First step: pick a price on futures board I’m willing to sell the grain I will produce. This works best if farmers analyze average inputs and yields to determine a profit potential analysis. This runs contrary to many farmers’ thinking, which is to wait for the “best” price they think they can get after they produce the grain and sell. Rather, I recommend farmers determine what their desired price based upon breakeven points.
Spring and summer 2014: Sold my grain against futures price (CBOT)
Since harvest is in Oct, I typically recommend using Nov futures when pricing my grain before harvest, which is the closest futures contract month and the most commonly traded contract on CBOT for soybeans.
Example: Last June soybean prices were mid-$11s on Nov futures. I didn’t sell all my beans at once, but a percentage of my beans over several months. In the end, my average sale price was $11.47 on Nov futures. This means, last Summer I SOLD Nov future contracts in our hedge account through the CBOT.
Harvest 2014: Established market carry
At harvest I recommend reviewing futures markets to determine the best potential for the grain I just produced. Just because I sold against Nov futures doesn’t mean I actually have to deliver my grain then. That’s one of the reasons trading futures is so beneficial to farmers, the flexibility to consider market condition variations.
Step 1 — Last harvest I determined that storing grain was the most profitable. The Nov futures were valued LESS than July futures (or a 32 cent Market Carry to hold beans until July).
Step 2 — To get this premium I bought back Nov soybean futures for $9.35. Once I bought back the grain, the difference ($11.47-$9.35 = $2.15) was factored within my hedge account. That $2.12 amount is profit to me. I’ll come back to that later.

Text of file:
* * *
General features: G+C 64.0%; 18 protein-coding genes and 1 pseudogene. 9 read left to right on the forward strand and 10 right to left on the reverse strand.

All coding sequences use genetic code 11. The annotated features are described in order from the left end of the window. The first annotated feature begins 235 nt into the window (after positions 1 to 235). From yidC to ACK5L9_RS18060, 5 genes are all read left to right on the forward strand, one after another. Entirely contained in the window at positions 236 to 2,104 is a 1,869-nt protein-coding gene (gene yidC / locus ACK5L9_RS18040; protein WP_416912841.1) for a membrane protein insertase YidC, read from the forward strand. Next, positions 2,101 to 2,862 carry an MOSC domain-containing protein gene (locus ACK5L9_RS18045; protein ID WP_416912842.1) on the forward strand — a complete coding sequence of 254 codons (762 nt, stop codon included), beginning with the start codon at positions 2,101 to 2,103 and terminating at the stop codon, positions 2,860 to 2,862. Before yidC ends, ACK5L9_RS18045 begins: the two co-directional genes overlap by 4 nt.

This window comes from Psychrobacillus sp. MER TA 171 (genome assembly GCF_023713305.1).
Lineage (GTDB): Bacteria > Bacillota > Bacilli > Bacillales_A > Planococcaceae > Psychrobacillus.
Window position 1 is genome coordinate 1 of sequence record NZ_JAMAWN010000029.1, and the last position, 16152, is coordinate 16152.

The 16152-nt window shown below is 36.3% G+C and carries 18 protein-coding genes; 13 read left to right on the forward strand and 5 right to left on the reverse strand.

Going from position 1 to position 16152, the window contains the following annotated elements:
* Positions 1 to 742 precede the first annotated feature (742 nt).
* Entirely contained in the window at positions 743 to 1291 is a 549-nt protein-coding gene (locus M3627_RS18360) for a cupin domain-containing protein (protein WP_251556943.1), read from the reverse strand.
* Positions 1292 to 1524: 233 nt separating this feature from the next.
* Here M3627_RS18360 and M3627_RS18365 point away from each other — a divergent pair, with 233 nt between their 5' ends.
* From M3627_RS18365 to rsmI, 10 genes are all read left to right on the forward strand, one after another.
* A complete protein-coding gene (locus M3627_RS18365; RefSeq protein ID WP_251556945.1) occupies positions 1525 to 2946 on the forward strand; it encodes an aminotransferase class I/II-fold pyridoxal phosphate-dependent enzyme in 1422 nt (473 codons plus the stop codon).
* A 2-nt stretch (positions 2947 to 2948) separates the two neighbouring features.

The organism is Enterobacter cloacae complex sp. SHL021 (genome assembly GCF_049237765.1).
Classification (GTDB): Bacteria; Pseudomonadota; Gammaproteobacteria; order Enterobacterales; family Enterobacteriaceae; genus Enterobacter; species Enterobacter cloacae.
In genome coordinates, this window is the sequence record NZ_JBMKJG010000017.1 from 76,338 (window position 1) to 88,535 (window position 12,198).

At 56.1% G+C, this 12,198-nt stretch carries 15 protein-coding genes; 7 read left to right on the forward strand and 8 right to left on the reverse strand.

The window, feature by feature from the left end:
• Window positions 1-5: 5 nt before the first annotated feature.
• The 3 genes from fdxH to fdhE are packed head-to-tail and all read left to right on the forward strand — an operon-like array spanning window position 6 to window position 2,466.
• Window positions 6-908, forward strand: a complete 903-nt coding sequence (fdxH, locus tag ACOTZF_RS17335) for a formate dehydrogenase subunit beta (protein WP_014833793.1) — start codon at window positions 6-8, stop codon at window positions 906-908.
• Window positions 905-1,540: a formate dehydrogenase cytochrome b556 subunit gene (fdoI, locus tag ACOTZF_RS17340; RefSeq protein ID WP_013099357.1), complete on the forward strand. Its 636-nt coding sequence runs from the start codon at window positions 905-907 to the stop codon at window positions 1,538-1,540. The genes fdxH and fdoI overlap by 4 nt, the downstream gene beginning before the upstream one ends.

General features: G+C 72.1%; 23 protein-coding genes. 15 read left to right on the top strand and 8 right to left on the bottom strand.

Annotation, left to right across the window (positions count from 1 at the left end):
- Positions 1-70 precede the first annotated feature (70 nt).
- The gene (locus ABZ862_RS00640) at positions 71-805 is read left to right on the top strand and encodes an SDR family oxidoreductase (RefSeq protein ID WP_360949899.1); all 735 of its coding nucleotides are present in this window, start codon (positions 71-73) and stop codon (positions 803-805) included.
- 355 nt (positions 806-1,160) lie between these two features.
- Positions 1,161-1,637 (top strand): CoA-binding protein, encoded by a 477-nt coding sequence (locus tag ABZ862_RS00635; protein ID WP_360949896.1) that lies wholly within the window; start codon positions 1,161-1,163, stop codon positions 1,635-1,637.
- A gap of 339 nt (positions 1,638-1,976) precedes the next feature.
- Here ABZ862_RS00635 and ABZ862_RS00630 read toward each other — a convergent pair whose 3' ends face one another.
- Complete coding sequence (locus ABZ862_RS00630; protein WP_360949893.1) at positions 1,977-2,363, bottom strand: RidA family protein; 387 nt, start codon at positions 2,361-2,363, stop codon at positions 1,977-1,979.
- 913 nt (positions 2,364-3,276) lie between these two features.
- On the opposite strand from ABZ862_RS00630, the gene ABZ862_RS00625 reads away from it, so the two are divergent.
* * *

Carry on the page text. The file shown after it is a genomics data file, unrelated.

Step 3 — Sold beans against July futures for $9.67 at the same time as step 2. So, I bought beans back for $9.35 and resold them for $9.67 (32 cents premium).
This part trips up most beginning hedgers. I sold my grain in summer (against Nov), bought back that grain (in Nov futures) and took the profit. Then I sold it again against July (in November) to pick up the Market Carry premium. The first Nov futures sale and buy back cancel each other out, leaving me with the July sale only.
June 2015: Established basis
June 1 I set my basis (difference between CBOT and the local cash price available in my area) and established a cash price and delivery date for my grain.
Example: This year I received -.10 against July futures picked up on the farm with an end user.
How does that work?
The day the end user and I agreed on the -.10 basis, July futures were trading $9.26. So, this is the futures price the end user will be basing what to write the check for. Once the price is agreed on, the grain buyer and I exchanged futures in our respective accounts using our brokers at the CBOT.
• I give physical grain for cash to the grain buyer